In his first prime-time address, President Joe Biden on Thursday announced he would direct states to make all American adults eligible for the COVID-19 vaccine by May 1 and would seek to reopen the majority of K-8 schools within his first 100 days, though the latter rests under state and local control.
The move comes as the president—who today re-upped his promise to purchase another 100 million doses from Johnson & Johnson—attempts to ensure that vaccine supply eventually outpaces demand. He again pledged to have every willing U.S. adult inoculated by the end of May.
"That's months ahead of schedule," he said in the address, noting efforts to make the doses widely accessible. "Millions and millions of grandparents who went months without being able to hug their grandchildren can now do so." The president invoked guidance from the Centers for Disease Control and Prevention (CDC), which urges masking and social distancing in day-to-day life but lowers the risk calculus for groups of vaccinated people.
Biden further announced that he would seek to have at least 2 million shots administered per day—doubling the goal he set prior to entering office—and, beginning May 1, would unveil "new tools," including a government website, to facilitate appointment scheduling.
The president also pivoted back to a commitment he made before entering office, one that he seemed to equivocate on after inauguration: "We can accelerate a massive nationwide effort to reopen our schools safely, and meet my goal…of opening the majority of K-8 schools during my first 100 days in office," he said, emphasizing that it would be "the number one priority" of Secretary of Education Miguel Cardona.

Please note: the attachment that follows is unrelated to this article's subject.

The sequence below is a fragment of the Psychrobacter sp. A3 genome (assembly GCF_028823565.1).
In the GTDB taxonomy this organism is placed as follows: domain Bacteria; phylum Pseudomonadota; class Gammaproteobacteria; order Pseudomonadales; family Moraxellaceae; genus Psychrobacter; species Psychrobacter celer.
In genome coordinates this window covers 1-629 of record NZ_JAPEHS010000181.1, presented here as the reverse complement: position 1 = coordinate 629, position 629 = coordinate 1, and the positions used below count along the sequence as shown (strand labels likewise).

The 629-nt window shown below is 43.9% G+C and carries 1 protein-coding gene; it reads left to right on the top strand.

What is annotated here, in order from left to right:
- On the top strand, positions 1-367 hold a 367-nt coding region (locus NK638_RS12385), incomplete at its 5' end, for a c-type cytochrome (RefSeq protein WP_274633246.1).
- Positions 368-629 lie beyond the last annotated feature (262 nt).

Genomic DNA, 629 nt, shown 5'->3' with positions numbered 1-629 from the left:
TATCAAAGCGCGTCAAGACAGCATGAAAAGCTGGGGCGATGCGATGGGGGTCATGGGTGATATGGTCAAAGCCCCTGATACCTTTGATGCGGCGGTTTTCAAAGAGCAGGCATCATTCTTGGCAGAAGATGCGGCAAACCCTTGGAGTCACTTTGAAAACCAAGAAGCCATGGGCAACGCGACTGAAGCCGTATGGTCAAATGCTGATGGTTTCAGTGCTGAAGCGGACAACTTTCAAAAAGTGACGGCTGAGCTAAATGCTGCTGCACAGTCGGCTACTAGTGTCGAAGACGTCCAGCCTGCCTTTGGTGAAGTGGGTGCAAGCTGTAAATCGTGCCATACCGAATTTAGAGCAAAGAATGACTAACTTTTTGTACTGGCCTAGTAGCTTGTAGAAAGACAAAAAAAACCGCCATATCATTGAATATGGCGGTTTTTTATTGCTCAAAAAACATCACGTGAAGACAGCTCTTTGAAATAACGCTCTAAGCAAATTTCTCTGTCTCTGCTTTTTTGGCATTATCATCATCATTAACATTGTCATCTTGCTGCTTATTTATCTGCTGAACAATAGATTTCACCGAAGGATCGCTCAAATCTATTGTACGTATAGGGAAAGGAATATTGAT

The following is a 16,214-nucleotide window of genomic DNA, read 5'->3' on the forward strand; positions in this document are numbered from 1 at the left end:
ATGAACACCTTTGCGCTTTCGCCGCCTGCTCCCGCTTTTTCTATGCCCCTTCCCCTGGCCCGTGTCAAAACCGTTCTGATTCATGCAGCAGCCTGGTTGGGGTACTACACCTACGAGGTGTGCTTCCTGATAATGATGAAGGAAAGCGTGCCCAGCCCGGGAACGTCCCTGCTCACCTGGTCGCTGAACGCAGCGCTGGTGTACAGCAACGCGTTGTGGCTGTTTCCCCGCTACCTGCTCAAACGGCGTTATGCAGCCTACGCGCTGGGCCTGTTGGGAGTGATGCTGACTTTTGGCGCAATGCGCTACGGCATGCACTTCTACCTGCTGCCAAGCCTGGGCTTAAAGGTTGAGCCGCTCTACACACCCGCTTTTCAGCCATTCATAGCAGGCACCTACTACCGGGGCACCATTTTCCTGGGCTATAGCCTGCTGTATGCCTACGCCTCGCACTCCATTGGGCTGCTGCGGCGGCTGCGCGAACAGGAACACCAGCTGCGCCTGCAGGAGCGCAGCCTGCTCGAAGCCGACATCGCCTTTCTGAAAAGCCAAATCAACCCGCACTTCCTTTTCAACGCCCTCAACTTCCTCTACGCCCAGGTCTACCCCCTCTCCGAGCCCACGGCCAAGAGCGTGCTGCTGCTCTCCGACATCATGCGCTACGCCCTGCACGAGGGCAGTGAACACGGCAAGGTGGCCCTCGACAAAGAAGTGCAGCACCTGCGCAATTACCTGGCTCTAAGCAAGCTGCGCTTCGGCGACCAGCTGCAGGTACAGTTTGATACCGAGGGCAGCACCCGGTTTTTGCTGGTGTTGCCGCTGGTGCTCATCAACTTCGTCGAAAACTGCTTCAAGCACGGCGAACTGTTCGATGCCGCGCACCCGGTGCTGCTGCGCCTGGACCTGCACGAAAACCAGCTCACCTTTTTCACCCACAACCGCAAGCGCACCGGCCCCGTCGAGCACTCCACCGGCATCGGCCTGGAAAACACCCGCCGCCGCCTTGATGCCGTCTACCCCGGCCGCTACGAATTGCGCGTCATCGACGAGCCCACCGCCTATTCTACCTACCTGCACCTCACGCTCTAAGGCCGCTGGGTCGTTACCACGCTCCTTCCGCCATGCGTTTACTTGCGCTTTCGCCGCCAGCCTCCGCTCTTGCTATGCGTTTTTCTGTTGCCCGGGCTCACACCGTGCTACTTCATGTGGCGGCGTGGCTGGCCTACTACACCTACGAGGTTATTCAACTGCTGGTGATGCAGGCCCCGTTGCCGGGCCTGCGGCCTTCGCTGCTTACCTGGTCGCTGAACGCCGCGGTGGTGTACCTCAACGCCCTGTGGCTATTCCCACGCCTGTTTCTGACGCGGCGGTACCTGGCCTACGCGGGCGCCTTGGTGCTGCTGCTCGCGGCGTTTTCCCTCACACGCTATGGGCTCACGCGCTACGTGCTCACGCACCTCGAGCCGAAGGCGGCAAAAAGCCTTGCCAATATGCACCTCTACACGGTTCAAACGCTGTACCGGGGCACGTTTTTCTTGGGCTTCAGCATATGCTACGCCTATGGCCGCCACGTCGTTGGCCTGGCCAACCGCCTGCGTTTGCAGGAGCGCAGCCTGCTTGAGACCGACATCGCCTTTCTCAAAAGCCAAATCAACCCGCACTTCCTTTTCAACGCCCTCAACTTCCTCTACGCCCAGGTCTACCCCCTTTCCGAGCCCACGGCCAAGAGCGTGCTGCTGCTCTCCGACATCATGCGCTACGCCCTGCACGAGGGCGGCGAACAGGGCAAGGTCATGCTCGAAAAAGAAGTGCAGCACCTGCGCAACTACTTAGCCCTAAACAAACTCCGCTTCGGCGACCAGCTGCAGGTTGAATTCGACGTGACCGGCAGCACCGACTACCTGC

Biden's stance on this issue has continued to morph into something new—that goal didn't originally come with the K-8 qualifier, for instance—as he's wrangled with teachers unions, many of which have refused to reenter the classroom until COVID-19 has been all but eradicated. Some have also hung reopening on a slew of unrelated demands, such as abolishing charter schools, instituting Medicare for All, and defunding the police.
His demurral would have made less political sense, however, after the passage of the American Rescue plan, the $1.9 trillion coronavirus relief bill that will funnel schools billions of dollars. Biden has maintained that such a package was the only way to secure a safe reopening, although it's worth noting that the bulk of that money won't be used in the near-term, as schools currently have $100 billion in unused funds from prior coronavirus relief legislation. The president signed the bill today.
He had two remaining promises: First, that the American public can expect forthcoming guidance on what we can and cannot do once vaccinated. Second, that Biden "will not relent until we beat this virus."
"I need every American to do their part. That's not hyperbole. I need you," he said. "If we do this together, by July the 4th, there's a good chance, you, your families, and friends will be able to get together…After this long, hard year, that will make this Independence Day something truly special, where we not only mark our independence as a nation, but we begin to mark our independence from this virus."
He made sure to hedge his bets. "A lot can happen," he said. "Conditions can change." Indeed, if politicians have confirmed one thing over the last year, it's that the goalposts can also change, from two weeks to flatten the curve to a year and a half—if we're lucky.
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